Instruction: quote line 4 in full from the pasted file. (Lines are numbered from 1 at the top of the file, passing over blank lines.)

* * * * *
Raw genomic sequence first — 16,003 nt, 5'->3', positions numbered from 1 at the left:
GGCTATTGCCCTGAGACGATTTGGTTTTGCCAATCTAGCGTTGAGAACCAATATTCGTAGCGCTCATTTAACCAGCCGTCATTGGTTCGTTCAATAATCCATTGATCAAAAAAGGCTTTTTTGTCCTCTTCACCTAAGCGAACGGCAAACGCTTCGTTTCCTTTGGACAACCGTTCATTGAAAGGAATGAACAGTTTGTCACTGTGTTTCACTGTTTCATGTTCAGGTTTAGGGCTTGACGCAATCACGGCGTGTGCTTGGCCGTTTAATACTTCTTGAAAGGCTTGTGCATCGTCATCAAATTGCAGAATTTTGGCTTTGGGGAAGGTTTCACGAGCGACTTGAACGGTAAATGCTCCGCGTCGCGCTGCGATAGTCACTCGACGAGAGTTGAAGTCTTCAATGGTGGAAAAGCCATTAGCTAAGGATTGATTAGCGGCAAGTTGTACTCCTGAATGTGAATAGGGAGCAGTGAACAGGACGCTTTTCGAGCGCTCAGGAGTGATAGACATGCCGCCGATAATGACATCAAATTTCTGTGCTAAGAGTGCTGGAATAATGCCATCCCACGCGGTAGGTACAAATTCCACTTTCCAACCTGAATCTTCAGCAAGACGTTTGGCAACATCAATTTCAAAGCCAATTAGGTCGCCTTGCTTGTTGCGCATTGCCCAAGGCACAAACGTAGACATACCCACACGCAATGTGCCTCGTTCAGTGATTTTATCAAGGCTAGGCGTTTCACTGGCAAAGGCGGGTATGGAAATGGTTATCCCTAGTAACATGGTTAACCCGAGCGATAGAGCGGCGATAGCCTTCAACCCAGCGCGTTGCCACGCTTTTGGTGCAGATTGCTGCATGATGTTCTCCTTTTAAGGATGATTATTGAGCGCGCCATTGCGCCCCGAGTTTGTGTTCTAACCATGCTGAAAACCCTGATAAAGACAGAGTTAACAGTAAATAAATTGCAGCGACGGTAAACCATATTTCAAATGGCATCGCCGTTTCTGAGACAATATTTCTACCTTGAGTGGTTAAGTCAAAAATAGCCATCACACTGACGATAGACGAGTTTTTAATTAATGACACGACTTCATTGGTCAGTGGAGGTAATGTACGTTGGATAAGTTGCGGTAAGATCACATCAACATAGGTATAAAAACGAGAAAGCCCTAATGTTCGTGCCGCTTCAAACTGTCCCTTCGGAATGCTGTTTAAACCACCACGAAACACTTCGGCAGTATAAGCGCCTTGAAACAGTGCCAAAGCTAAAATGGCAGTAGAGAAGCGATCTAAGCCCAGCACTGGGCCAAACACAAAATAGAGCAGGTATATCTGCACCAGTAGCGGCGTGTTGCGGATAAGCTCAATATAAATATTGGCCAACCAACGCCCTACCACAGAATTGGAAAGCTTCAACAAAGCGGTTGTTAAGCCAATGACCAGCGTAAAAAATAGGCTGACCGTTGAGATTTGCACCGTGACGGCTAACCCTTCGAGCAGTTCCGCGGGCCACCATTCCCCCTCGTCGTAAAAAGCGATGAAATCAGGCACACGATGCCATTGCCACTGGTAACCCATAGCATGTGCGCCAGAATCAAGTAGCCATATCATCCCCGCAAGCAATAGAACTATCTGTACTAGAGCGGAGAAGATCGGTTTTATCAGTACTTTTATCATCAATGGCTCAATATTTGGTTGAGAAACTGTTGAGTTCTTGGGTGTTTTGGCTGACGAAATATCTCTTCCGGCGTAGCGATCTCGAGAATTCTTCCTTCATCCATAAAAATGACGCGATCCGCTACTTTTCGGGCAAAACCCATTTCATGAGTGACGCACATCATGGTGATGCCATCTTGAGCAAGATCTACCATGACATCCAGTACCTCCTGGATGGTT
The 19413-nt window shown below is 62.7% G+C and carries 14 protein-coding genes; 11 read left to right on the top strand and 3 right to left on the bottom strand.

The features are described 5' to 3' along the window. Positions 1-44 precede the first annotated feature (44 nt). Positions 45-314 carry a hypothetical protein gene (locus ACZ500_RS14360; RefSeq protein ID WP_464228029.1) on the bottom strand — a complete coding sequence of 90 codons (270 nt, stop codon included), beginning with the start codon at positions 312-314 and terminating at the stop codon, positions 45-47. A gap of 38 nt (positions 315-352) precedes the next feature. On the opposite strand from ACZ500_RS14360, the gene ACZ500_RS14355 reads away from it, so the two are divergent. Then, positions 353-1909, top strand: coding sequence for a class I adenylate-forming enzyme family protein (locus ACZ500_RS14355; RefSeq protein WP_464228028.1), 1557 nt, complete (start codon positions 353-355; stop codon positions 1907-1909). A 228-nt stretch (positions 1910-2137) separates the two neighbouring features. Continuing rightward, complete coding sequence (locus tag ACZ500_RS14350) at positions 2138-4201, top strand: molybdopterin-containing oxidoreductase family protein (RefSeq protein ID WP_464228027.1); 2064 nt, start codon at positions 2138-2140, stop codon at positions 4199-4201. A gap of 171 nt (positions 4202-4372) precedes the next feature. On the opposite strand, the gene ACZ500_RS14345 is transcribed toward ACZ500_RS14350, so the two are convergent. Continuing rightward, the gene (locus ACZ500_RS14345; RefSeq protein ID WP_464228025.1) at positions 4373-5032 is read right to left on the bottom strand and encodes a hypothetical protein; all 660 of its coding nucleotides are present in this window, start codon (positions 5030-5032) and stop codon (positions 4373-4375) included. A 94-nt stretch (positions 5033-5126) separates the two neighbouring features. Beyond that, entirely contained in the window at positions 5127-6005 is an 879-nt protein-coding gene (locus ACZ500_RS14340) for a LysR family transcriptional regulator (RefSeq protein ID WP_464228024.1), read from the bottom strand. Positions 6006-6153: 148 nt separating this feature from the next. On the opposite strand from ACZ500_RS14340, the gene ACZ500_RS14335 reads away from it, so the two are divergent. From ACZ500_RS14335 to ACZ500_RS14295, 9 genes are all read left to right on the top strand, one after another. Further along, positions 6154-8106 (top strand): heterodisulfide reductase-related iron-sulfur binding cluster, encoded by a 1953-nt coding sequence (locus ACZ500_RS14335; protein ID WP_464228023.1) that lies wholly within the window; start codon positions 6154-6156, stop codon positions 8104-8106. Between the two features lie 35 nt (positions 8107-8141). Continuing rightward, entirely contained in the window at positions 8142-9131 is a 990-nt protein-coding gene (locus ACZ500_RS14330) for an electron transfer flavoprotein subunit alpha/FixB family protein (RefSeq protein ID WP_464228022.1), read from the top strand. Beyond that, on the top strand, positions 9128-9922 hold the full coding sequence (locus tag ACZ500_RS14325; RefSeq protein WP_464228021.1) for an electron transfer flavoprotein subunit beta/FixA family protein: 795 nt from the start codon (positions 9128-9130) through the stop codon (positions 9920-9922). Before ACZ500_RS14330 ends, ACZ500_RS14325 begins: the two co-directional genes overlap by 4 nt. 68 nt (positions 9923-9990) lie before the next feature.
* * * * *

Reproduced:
The features are described 5' to 3' along the window. Positions 1-44 precede the first annotated feature (44 nt). Positions 45-314 carry a hypothetical protein gene (locus ACZ500_RS14360; RefSeq protein ID WP_464228029.1) on the bottom strand — a complete coding sequence of 90 codons (270 nt, stop codon included), beginning with the start codon at positions 312-314 and terminating at the stop codon, positions 45-47. A gap of 38 nt (positions 315-352) precedes the next feature. On the opposite strand from ACZ500_RS14360, the gene ACZ500_RS14355 reads away from it, so the two are divergent. Then, positions 353-1909, top strand: coding sequence for a class I adenylate-forming enzyme family protein (locus ACZ500_RS14355; RefSeq protein WP_464228028.1), 1557 nt, complete (start codon positions 353-355; stop codon positions 1907-1909). A 228-nt stretch (positions 1910-2137) separates the two neighbouring features. Continuing rightward, complete coding sequence (locus tag ACZ500_RS14350) at positions 2138-4201, top strand: molybdopterin-containing oxidoreductase family protein (RefSeq protein ID WP_464228027.1); 2064 nt, start codon at positions 2138-2140, stop codon at positions 4199-4201. A gap of 171 nt (positions 4202-4372) precedes the next feature. On the opposite strand, the gene ACZ500_RS14345 is transcribed toward ACZ500_RS14350, so the two are convergent. Continuing rightward, the gene (locus ACZ500_RS14345; RefSeq protein ID WP_464228025.1) at positions 4373-5032 is read right to left on the bottom strand and encodes a hypothetical protein; all 660 of its coding nucleotides are present in this window, start codon (positions 5030-5032) and stop codon (positions 4373-4375) included. A 94-nt stretch (positions 5033-5126) separates the two neighbouring features. Beyond that, entirely contained in the window at positions 5127-6005 is an 879-nt protein-coding gene (locus ACZ500_RS14340) for a LysR family transcriptional regulator (RefSeq protein ID WP_464228024.1), read from the bottom strand. Positions 6006-6153: 148 nt separating this feature from the next. On the opposite strand from ACZ500_RS14340, the gene ACZ500_RS14335 reads away from it, so the two are divergent. From ACZ500_RS14335 to ACZ500_RS14295, 9 genes are all read left to right on the top strand, one after another. Further along, positions 6154-8106 (top strand): heterodisulfide reductase-related iron-sulfur binding cluster, encoded by a 1953-nt coding sequence (locus ACZ500_RS14335; protein ID WP_464228023.1) that lies wholly within the window; start codon positions 6154-6156, stop codon positions 8104-8106. Between the two features lie 35 nt (positions 8107-8141). Continuing rightward, entirely contained in the window at positions 8142-9131 is a 990-nt protein-coding gene (locus ACZ500_RS14330) for an electron transfer flavoprotein subunit alpha/FixB family protein (RefSeq protein ID WP_464228022.1), read from the top strand. Beyond that, on the top strand, positions 9128-9922 hold the full coding sequence (locus tag ACZ500_RS14325; RefSeq protein WP_464228021.1) for an electron transfer flavoprotein subunit beta/FixA family protein: 795 nt from the start codon (positions 9128-9130) through the stop codon (positions 9920-9922). Before ACZ500_RS14330 ends, ACZ500_RS14325 begins: the two co-directional genes overlap by 4 nt. 68 nt (positions 9923-9990) lie before the next feature.